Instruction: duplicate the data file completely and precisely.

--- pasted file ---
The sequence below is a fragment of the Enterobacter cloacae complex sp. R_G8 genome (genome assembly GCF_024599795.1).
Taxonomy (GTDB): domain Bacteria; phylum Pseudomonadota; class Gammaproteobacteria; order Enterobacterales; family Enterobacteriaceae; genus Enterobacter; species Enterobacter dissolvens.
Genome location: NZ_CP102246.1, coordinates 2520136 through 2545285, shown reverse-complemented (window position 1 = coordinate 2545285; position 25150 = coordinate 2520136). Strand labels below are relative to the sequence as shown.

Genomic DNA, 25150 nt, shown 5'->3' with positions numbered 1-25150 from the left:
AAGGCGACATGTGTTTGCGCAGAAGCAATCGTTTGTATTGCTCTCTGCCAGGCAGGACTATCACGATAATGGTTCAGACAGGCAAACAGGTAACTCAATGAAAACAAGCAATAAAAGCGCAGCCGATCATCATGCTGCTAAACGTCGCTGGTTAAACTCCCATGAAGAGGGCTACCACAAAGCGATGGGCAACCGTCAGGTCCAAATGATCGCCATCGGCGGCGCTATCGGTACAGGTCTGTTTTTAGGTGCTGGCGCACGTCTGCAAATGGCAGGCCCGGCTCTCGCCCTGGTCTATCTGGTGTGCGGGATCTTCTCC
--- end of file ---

The sequence below is a fragment of the Enterobacter cloacae complex sp. R_G8 genome (genome assembly GCF_024599795.1).
Taxonomy (GTDB): domain Bacteria; phylum Pseudomonadota; class Gammaproteobacteria; order Enterobacterales; family Enterobacteriaceae; genus Enterobacter; species Enterobacter dissolvens.
Genome location: NZ_CP102246.1, coordinates 2520136 through 2545285, shown reverse-complemented (window position 1 = coordinate 2545285; position 25150 = coordinate 2520136). Strand labels below are relative to the sequence as shown.

Genomic DNA, 25150 nt, shown 5'->3' with positions numbered 1-25150 from the left:
AAGGCGACATGTGTTTGCGCAGAAGCAATCGTTTGTATTGCTCTCTGCCAGGCAGGACTATCACGATAATGGTTCAGACAGGCAAACAGGTAACTCAATGAAAACAAGCAATAAAAGCGCAGCCGATCATCATGCTGCTAAACGTCGCTGGTTAAACTCCCATGAAGAGGGCTACCACAAAGCGATGGGCAACCGTCAGGTCCAAATGATCGCCATCGGCGGCGCTATCGGTACAGGTCTGTTTTTAGGTGCTGGCGCACGTCTGCAAATGGCAGGCCCGGCTCTCGCCCTGGTCTATCTGGTGTGCGGGATCTTCTCC